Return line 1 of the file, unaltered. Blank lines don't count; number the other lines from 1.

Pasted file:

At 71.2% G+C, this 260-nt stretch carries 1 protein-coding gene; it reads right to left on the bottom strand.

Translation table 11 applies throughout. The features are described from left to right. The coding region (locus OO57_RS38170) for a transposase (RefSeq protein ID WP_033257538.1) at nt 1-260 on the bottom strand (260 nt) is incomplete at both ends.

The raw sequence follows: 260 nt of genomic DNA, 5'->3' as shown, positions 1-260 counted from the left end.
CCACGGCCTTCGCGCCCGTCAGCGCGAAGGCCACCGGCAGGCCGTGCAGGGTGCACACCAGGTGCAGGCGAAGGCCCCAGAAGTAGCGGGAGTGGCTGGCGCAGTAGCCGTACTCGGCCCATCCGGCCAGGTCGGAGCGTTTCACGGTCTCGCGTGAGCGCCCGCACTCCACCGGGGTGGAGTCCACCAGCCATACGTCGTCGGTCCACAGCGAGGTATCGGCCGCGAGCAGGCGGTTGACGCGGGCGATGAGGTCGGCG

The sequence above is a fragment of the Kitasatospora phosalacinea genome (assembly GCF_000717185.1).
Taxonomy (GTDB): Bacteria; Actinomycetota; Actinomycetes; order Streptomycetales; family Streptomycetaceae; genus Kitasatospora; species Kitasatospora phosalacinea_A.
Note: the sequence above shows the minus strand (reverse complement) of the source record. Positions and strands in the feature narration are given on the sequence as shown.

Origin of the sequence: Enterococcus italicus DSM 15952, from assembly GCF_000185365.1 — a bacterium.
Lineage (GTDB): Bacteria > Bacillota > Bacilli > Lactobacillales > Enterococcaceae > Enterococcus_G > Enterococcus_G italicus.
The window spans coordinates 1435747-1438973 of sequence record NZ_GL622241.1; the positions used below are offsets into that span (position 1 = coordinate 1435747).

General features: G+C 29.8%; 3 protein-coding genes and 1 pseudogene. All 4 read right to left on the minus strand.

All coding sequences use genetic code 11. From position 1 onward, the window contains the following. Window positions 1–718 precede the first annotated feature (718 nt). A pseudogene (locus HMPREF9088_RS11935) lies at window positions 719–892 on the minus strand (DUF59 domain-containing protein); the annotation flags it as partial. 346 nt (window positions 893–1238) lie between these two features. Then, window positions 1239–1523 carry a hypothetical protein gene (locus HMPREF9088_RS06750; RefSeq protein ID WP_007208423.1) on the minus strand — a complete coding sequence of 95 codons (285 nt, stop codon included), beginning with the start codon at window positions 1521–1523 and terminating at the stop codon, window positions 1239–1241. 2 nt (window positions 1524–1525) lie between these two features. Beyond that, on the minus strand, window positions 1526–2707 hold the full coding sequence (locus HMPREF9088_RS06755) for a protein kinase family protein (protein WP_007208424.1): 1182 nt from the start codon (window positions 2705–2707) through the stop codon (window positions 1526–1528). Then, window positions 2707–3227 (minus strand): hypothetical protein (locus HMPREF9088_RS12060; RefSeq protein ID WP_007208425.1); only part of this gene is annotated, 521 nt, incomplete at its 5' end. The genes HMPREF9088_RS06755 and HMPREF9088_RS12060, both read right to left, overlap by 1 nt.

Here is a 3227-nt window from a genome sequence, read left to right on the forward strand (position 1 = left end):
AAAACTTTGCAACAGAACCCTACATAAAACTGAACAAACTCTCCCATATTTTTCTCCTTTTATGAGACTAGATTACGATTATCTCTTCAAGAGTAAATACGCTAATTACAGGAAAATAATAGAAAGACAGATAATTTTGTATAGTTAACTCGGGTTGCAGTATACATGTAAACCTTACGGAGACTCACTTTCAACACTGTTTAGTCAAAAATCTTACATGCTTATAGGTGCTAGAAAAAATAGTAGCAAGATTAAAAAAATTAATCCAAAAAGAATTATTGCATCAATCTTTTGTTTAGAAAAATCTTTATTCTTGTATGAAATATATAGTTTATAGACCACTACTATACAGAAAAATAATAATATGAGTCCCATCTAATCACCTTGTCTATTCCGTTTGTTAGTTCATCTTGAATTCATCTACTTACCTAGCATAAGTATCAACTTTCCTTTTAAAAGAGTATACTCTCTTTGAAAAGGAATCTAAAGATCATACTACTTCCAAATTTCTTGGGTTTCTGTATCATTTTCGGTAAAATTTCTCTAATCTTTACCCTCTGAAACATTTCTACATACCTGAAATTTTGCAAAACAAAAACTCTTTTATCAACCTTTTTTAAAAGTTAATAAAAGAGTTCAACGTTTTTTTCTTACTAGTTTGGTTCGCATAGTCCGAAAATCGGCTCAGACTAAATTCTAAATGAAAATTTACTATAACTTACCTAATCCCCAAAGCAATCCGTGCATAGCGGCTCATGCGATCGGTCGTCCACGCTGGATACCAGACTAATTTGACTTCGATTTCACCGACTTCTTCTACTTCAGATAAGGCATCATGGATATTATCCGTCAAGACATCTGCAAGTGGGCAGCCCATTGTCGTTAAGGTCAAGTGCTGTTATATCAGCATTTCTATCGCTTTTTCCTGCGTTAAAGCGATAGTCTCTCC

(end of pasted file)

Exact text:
At 71.2% G+C, this 260-nt stretch carries 1 protein-coding gene; it reads right to left on the bottom strand.